top of page

NBA playoffs: How Knicks have become legitimate NBA contender

Credit: New York Knicks

No longer are they considered a punchline. No longer are they plagued with bad ownership. No longer do they have a coach that they plan to fire soon. No longer do they have players that will fail to live up to expectations.

The New York Knicks have finally become a respectable franchise. Don’t look now, but they also have become a legitimate NBA title contender.

The No. 5 Knicks dispatched the fourth-seeded Cleveland Cavaliers in five games. They advanced to the second round for the first time in 10 years. It might be a stretch to consider that outcome an upset. You can’t liken that result to an eighth seed eliminating the conference’s top-ranked team. But consider the context between Cleveland and New York.

The Cavaliers acquired an All-Star point guard (Donovan Mitchell) last offseason after the Knicks failed to offer enough assets to Utah’s liking. Cleveland won praise for retaining its core that boasts plenty of frontcourt depth (Evan Mobley, Jarret Allen) and a rising young star (Darius Garland). The Knicks received criticism that they overpaid on their Plan B free-agent target (Jalen Brunson). They faced questions on whether they had a complete roster or just a handful of decent players.

The Knicks flipped the dynamic on its head.

Not only has Brunson shown he deserved a max deal. Not only has Brunson proven he is an NBA star. Brunson also outperformed Mitchell in the playoffs in points per game (24.0, 22.0), overall shooting percentage (49.1%, 43.6%) and 3-point shooting (41.6%, 30.3%).

Despite playing in the biggest media market, New York no longer bases its identity on just having a star player. The Knicks have a complete team.

New York nine-year forward Julius Randle has posted career highs in points per game (25.1) during a bounce-back season filled with improved maturity with his decision making and how he handles frustration. Though Randle reinjured his left ankle in Game 5 and missed the entire second half, he fought through his physical limitations throughout the playoffs. Randle averaged only 14.8 points on a 32.3% clip and seven rebounds, but he still competed.

New York also offset Randle’s sluggishness by leaning on its depth. Following a poor Game 1 performance (seven points), Knicks fourth-year guard RJ Barrett showed more consistency in Games 2 (14 points), 3 (19), 4 (26) and 5 (21). New York third-year guard Immanuel Quickly also rectified poor showings in Game 1 (three points) and Game 4 (zero points) with better performances in Games 2 (12), 3 (11) and 5 (19). After acquiring him before the trade deadline, Knicks reserve guard Josh Hart excelled in his first playoff series on the glass (6.8 per game) and with limiting Mitchell’s production. Knicks third-year forward Obi Toppin also provided consistent hustle and intangibles.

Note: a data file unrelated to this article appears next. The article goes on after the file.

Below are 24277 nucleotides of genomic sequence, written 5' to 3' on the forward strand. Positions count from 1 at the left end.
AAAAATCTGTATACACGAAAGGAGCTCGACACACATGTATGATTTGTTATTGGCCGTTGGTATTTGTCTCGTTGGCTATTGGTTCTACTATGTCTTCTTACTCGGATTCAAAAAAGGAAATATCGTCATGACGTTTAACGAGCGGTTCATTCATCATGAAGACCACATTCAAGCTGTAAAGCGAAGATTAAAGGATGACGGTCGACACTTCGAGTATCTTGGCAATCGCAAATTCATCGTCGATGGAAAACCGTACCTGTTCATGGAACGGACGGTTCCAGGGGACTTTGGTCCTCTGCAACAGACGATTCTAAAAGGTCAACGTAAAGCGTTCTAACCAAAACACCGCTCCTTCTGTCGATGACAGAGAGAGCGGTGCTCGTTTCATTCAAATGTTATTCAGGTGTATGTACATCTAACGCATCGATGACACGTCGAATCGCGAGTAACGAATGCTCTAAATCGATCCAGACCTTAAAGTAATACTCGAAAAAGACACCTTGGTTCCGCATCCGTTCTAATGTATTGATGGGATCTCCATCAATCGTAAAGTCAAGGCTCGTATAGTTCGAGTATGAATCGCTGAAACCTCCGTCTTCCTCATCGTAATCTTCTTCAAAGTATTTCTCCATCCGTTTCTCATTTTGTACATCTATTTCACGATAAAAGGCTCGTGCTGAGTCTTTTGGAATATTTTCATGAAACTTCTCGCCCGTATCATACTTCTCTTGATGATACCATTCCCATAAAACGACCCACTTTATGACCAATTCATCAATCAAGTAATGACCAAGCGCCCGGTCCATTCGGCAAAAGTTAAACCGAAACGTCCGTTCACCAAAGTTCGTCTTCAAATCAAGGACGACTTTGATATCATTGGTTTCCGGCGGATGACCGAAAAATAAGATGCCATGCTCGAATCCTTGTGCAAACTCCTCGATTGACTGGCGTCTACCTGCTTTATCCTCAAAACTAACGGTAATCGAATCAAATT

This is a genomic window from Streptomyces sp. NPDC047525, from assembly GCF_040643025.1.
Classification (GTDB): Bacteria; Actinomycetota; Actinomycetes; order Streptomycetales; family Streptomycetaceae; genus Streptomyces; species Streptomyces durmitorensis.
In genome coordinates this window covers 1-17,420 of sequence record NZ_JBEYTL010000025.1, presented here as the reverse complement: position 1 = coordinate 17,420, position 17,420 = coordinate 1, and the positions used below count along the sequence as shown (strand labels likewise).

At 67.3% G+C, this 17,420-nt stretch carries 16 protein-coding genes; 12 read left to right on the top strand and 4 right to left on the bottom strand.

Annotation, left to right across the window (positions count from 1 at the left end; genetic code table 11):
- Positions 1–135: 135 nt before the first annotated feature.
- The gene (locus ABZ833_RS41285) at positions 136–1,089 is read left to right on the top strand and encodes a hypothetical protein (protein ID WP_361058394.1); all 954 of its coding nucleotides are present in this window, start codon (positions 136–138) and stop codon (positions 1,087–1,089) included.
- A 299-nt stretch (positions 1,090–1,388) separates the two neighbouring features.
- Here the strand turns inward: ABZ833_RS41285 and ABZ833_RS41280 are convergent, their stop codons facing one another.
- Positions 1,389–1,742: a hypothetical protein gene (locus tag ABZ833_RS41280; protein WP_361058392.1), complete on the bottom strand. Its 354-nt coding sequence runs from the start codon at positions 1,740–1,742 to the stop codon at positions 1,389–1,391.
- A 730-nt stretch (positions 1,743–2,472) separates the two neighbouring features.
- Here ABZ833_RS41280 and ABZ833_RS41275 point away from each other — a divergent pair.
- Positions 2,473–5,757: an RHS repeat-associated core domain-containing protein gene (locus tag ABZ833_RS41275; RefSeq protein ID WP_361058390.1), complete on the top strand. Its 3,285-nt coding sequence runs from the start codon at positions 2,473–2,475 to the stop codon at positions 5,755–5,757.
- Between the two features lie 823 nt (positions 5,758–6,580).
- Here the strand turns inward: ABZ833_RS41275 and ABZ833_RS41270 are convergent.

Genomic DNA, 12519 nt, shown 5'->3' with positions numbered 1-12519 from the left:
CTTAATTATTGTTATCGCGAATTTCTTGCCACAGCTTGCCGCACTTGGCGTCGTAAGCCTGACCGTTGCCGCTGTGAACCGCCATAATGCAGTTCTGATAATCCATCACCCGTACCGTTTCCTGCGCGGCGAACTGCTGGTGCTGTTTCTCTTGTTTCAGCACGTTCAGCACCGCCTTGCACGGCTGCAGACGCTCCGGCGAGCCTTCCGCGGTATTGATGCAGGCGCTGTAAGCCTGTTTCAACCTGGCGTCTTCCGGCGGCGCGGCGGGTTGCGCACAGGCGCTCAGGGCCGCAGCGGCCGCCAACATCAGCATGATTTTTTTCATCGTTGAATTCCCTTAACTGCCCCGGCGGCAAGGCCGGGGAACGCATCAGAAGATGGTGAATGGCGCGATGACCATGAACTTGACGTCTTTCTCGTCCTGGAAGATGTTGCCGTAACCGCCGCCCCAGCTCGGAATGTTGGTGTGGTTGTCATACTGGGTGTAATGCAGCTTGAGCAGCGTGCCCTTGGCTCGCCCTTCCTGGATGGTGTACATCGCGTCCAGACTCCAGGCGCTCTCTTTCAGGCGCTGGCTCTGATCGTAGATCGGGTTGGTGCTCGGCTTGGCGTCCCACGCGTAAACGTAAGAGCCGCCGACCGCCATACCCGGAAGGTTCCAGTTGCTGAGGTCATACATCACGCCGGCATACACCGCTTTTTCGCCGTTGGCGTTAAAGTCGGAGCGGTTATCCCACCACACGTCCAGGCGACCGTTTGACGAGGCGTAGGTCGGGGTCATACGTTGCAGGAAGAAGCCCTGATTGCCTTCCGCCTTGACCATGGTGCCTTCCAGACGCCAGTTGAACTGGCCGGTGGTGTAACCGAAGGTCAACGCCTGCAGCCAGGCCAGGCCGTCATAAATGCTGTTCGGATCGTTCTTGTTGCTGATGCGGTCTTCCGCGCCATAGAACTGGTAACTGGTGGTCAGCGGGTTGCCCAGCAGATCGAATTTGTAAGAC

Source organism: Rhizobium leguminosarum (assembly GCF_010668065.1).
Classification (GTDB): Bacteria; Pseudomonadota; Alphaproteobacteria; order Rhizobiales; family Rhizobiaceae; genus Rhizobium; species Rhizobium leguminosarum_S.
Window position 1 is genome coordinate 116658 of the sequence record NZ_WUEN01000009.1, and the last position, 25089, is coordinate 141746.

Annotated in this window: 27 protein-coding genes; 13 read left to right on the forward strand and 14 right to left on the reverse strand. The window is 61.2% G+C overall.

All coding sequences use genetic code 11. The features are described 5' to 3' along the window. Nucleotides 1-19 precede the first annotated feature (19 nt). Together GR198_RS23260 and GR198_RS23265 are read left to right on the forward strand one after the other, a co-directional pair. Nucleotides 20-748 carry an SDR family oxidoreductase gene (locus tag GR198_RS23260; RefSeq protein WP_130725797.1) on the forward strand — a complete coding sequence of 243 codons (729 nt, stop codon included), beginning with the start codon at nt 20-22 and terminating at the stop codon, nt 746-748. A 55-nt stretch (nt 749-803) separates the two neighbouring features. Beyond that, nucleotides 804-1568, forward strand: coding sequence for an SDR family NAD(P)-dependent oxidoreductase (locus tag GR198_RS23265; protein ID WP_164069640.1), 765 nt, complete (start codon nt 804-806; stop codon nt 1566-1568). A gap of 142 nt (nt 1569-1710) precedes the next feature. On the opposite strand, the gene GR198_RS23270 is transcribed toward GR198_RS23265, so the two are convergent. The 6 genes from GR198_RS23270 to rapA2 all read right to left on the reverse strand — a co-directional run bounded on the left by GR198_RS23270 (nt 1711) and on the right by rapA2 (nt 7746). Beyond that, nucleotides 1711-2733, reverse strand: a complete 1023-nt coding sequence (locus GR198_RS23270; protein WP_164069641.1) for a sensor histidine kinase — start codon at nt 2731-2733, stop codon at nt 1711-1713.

The Knicks have played this way partly because this fits the image that coach Tom Thibodeau embodies. He pushes players to work hard in practice. He demands that they compete in games. He points out mistakes in film sessions and in drills. He offers praise over strong performances. He’ll reward both thriving and struggling players so long as they show consistency with their effort.

Thibodeau has fielded criticism over the years for how he oversees demanding practices, that he plays his core guys too many minutes and for his complete obsessiveness over basketball. Sure, it might wear some players out. But the Knicks’ current roster has embraced Thibodeau’s style because his preparation and approach have yielded results.

Yes, it might be too early to make plans for a championship parade in Manhattan. The Knicks face a Miami Heat team that just eliminated the top-seeded Milwaukee Bucks. Miami star Jimmy Butler could pull off even more heroics against his former coach. And should the Knicks advance? The Celtics have more Finals experience, talent and depth than New York. If healthy, the Sixers are a tough out with a consistently dominant Joel Embiid and James Harden. And then who knows what might happened during the NBA Finals against plenty of deserving Western Conference candidates.

But dismiss the Knicks at your own peril. Despite James Dolan still overseeing the franchise, the Knicks are no longer dysfunctional. He has finally gotten out of the way. As a result, the Knicks have gotten the most out of their coaching staff and players. They are eager to prove they can squeeze out even more untapped potential.

Mark Medina is a veteran NBA reporter who will be contributing to Aaron Torres Online and Aaron Torres Media throughout the NBA playoffs - follow him on Twitter @MarkG_Medina

To get full odds on the entire NBA Playoffs visit Betfred Sportsbook


bottom of page